The betta fish is very popular in the aquarium trade. The reason is not far-fetched – it has vibrant color and impressively flowing fins.

As proof of its aggressive nature, it is also known as the Siamese fighting fish. They are also called Labyrinth fish but are more specifically described by their scientific name, which is Betta splendens.

This fish is an excellent centerpiece for your 40-gallon tank because its maximum length is no more than 3 inches. They come in various colors, such as blue, white, black, orange, and many more. But these are the most common colors.

However, if you wish to keep bettas as your centerpiece fish, avoiding any tank mate with flowy and colorful fins would be best. Your betta fish might perceive the other fish as a rival, leading to a fight. Bettas are belligerent and may fight to the death if there is another fish in the tank with more colors than they have.

Also, you want to ensure that you do not keep more than one male in the tank. Males tend to be more aggressive. They will fight each other and any other colorful fish in the tank, as they will be seen as rivals.

3) Goldfish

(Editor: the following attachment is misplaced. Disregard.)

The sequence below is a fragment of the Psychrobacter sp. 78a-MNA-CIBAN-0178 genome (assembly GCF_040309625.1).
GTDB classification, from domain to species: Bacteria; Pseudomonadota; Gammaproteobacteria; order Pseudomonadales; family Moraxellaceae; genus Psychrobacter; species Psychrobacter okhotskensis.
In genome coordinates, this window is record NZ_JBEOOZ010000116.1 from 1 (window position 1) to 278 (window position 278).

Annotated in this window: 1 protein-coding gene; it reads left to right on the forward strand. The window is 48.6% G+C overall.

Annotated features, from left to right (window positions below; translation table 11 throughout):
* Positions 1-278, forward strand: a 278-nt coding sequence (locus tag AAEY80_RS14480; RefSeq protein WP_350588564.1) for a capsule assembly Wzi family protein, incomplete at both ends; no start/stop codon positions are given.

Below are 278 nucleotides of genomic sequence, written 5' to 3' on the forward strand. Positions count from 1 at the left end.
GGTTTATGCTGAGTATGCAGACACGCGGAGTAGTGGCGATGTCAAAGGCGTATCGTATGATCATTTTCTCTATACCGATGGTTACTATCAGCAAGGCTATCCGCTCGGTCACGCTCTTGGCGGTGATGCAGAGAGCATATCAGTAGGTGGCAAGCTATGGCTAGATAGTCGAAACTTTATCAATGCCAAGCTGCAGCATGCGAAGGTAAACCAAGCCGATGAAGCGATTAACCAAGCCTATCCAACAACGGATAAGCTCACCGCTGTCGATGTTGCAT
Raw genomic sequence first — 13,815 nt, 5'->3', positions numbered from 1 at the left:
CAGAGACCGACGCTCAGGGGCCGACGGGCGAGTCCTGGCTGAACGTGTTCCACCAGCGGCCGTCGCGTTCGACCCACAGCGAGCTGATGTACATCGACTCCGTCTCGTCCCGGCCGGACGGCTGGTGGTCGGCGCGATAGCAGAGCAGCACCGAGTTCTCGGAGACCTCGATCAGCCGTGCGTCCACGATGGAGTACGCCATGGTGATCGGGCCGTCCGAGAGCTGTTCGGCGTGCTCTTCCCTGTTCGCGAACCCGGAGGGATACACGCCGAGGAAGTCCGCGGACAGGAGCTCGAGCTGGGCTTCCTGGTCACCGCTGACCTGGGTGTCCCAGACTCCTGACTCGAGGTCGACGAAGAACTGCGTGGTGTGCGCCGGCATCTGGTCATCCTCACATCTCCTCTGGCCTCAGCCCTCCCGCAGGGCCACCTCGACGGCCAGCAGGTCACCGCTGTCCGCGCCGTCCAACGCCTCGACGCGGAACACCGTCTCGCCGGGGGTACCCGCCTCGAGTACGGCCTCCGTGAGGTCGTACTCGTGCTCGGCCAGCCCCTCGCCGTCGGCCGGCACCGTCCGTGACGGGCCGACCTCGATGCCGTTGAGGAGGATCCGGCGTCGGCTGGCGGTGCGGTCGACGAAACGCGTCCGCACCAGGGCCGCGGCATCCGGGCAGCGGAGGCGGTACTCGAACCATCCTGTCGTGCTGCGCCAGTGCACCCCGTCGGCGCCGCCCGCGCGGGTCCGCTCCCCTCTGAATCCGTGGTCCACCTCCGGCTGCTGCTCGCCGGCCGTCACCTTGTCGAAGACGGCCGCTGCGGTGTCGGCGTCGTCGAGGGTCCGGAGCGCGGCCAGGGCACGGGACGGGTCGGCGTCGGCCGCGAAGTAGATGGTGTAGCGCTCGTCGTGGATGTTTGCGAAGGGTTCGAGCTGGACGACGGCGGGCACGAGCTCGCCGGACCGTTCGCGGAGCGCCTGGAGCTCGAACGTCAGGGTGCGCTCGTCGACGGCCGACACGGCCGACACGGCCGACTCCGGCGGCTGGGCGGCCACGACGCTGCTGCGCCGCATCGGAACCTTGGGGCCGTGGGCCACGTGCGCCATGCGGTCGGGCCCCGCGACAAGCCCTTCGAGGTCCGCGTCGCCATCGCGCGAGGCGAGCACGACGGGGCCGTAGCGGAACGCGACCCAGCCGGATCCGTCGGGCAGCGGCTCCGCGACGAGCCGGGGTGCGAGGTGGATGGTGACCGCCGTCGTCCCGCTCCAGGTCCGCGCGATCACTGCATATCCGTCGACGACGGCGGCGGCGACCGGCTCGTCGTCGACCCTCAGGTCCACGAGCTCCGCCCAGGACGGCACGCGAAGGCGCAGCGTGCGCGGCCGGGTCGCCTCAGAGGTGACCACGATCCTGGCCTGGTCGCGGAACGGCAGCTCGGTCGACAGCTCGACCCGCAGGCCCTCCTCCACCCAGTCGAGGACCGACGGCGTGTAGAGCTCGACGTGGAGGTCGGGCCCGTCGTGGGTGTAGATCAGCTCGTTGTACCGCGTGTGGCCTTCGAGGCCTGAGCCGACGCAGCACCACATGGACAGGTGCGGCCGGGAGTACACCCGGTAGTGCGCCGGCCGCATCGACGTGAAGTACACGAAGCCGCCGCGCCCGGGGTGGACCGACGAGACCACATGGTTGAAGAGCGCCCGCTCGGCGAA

Goldfish have been around for a long time and earned their place in the pet trade as excellent pets. They make great centerpiece fish, especially when you go for the species with more vibrant and uncommon colors.

These species include the Shubukin, Telescope, Pearlscale, Ryukin, Oranda, etc. These varieties have cool colors that will give your tank the aesthetic touch you want. You can choose decorations that emphasize their colors and make them stand out.

One of the interesting things about goldfish is that they are hardly aggressive and will do well in a community fish. The maximum length of a goldfish is around 10-12 inches which means the chances of outgrowing your tank are close to zero.

Another benefit of keeping goldfish is that they are a very hardy species and live for a very long time. Some live more than a decade. So if you care for your fish well, you will have a very enduring centerpiece fish to keep you company for a long time.

4) Agassiz’s Dwarf Cichlid

Also known as the Apistogramma agassizii, the Agassiz’s dwarf cichlid is a colorful fish. The males are usually bigger than the females. They grow up to 3.5 inches at their maximum, while the females grow to a maximum of only about 2.5 inches.

The colors of the Agassiz’s dwarf cichlid vary as they often have different colors running into each other. Some colors you may find on an Agassiz’s dwarf cichlid are red, green, and sometimes gold. These colors are often combined, and they run into each other with a black line that runs from the back end of their eyes to their tails.

This black line usually has a little silver-white around the upper part of the Agassiz dwarf cichlid’s body. All these colors fade harmoniously into each other to give the fish a spectacular and appealing appearance.